Social Media Influencers Concept Photo: Netbase Quid

Consumer Safety: Regulators to set new rules for social media influencers

*As advert expenditures have shifted to celebrities with large online following, the US Federal Trade Commission moves to strengthen its Guides Concerning the Use of Endorsements and Testimonials in Advertising that would affect Internet influencers

Gbenga Kayode | ConsumerConnect

Experts have said, that very early in the development of the Social Media, when someone with lots of followers on a platform announced that he or she really liked a product, sales of that item enjoyed an instant boost among consumers.

In the process, marketers took notice, and the Internet influencer was born, agency report said.

ConsumerConnect reports in modern times, nevertheless, billions of Dollars that were once spent on traditional advertising are now spent with Internet influencers, many of whom hold enormous sway over their followers on diverse Social Media platforms.

Influencer marketing has been described as “a form of social media marketing involving endorsements and product placement from influencers, people and organisations who have a purported expert level of knowledge or social influence in their field.”

For instance, celebrities, such as the Kardashians, have cashed in.

In the top echelons of Instagram influencers are Kylie and Kendall Jenner, along with Selena Gomez, Beyonce, and Ariana Grande, reports ConsumerAffairs.

If you are a celebrity, there is big money to be made from influencing other consumers to buy products.

According to Influencer Marketing Hub, Kylie Jenner currently earns between $673,528 and $1 million per post, report stated.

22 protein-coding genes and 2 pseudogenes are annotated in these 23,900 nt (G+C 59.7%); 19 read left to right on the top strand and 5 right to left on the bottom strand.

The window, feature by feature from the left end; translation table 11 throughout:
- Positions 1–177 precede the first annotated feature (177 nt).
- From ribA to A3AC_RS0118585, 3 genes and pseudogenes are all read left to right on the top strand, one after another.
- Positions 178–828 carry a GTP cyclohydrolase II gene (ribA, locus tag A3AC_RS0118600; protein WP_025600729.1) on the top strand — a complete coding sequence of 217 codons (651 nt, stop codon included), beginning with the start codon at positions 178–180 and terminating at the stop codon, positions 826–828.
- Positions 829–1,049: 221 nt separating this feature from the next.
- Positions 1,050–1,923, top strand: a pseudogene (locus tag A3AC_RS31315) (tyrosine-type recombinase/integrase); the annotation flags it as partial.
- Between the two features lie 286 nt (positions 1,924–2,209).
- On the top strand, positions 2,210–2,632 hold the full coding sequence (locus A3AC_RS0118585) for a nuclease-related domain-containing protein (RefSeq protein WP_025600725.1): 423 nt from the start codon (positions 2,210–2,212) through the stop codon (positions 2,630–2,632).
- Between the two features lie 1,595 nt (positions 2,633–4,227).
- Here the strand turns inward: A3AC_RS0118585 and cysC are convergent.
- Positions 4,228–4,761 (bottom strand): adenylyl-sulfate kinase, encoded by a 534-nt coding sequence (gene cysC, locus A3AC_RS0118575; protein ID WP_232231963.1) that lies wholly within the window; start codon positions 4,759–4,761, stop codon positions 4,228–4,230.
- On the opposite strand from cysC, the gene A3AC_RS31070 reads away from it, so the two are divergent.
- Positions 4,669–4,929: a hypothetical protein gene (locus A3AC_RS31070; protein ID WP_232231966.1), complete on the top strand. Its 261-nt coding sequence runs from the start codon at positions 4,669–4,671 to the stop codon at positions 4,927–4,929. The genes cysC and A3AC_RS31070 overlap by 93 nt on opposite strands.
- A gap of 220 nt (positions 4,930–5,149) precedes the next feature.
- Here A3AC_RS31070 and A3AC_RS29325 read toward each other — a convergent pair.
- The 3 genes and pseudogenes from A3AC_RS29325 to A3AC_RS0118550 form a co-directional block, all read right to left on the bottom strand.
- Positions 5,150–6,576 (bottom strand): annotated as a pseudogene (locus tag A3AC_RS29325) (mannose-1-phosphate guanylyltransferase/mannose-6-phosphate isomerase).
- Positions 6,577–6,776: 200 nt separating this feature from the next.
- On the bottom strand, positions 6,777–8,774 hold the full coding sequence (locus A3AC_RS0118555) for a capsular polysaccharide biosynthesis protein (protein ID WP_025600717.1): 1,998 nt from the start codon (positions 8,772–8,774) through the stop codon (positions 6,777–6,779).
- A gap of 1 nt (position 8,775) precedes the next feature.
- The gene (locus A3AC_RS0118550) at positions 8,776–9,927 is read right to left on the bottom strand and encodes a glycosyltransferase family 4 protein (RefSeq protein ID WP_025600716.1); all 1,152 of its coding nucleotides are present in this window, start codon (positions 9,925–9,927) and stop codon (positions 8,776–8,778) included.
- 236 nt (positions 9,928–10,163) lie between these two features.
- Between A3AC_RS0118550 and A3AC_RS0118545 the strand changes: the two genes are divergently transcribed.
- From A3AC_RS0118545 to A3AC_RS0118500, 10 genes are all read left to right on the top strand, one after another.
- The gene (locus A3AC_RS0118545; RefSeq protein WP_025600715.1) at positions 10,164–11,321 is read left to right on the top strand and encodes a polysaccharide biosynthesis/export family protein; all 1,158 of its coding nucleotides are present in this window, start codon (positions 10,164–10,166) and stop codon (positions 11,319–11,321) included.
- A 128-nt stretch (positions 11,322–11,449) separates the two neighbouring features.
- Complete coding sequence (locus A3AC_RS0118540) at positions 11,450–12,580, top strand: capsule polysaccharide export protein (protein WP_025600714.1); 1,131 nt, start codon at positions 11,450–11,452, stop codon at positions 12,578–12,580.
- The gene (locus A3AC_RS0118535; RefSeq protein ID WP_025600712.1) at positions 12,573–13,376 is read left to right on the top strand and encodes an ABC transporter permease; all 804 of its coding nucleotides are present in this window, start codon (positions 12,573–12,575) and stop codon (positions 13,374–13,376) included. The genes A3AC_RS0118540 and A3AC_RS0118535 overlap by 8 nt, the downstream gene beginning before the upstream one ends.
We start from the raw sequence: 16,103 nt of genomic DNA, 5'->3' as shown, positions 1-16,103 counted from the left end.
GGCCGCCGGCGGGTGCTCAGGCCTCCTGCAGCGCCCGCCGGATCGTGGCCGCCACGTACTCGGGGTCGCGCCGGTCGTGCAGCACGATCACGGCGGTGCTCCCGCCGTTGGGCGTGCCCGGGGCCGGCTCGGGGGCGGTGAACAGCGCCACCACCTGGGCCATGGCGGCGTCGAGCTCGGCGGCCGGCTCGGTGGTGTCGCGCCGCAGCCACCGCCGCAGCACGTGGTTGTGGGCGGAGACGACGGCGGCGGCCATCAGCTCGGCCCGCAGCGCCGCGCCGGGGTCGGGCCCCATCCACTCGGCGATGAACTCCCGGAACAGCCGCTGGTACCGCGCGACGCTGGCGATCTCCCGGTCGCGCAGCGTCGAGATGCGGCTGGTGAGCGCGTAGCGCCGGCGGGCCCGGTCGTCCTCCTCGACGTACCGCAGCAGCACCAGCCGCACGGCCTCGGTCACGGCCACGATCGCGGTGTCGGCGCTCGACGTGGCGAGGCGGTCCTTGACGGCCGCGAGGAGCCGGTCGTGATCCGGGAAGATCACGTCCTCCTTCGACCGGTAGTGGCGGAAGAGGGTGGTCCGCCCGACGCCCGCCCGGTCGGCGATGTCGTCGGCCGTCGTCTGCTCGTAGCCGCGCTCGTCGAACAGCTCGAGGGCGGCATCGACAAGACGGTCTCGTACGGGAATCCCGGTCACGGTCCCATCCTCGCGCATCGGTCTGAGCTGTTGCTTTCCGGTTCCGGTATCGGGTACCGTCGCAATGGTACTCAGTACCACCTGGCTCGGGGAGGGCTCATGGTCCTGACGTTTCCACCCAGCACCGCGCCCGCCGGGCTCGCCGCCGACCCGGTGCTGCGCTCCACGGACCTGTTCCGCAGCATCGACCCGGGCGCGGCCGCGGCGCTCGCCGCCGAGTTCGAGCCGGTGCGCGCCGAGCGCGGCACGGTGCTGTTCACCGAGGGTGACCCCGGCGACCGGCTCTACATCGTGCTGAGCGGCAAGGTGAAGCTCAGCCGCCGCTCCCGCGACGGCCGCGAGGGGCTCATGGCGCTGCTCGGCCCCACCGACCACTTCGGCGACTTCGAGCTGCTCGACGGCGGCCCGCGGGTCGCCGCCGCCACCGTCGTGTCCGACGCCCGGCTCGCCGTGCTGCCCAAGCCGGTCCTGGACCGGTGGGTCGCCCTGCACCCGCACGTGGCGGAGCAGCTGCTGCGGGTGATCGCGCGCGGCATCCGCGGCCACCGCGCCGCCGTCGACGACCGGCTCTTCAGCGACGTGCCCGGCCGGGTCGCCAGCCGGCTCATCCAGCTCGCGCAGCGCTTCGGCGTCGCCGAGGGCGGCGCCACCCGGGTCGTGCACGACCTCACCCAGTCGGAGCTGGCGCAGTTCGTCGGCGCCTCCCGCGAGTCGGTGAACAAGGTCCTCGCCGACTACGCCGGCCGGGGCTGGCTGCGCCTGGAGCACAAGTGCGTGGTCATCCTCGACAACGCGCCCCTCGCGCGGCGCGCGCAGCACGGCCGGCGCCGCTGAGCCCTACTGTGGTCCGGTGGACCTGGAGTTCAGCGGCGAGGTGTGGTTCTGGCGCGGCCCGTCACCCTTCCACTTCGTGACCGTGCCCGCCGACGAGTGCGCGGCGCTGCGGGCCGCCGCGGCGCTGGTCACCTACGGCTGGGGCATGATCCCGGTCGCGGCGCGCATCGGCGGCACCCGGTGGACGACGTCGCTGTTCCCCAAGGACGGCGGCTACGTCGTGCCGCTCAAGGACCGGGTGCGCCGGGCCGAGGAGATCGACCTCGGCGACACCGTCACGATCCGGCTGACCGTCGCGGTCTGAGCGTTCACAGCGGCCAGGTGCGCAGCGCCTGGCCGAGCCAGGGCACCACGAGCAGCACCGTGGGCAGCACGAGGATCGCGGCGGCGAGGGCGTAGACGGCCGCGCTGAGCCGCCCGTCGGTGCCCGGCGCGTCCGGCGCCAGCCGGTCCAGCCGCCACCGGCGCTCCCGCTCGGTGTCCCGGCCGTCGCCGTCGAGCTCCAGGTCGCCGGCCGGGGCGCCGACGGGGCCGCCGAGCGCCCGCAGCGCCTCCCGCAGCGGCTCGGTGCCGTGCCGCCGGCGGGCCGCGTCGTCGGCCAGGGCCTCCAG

Lyle Solomon, Principal Attorney at Oak View Law Group and consumer finance expert, declared influencers are highly effective because they have the ability to entertain, capture, and engage with a very specific audience as they sell a product.

Solomon was quoted to have said: “This applies to various fields, be it a make-up influencer, a gaming influencer, or a political influencer.

“It ends up creating a lot of micro-communities, where each type of influencer has a good hold over the audience in that niche and makes it easy for brands to hire that influencer rather than an online video ad or an ad on a mobile app where the the majority of the people may not be interested in the brand’s products.”

Questions for regulators

For some regulators, however, this scenario raises troubling questions in regard to laws protecting consumers from deceptive advertising.

It is noted that, if an influencer is receiving compensation to promote a product, they may or may not really like the products they are promoting. They’re just doing a job.

Celebrities may appear in traditional broadcast commercials on behalf of a product or service, but on that medium, consumers generally assume they are being paid to promote the product.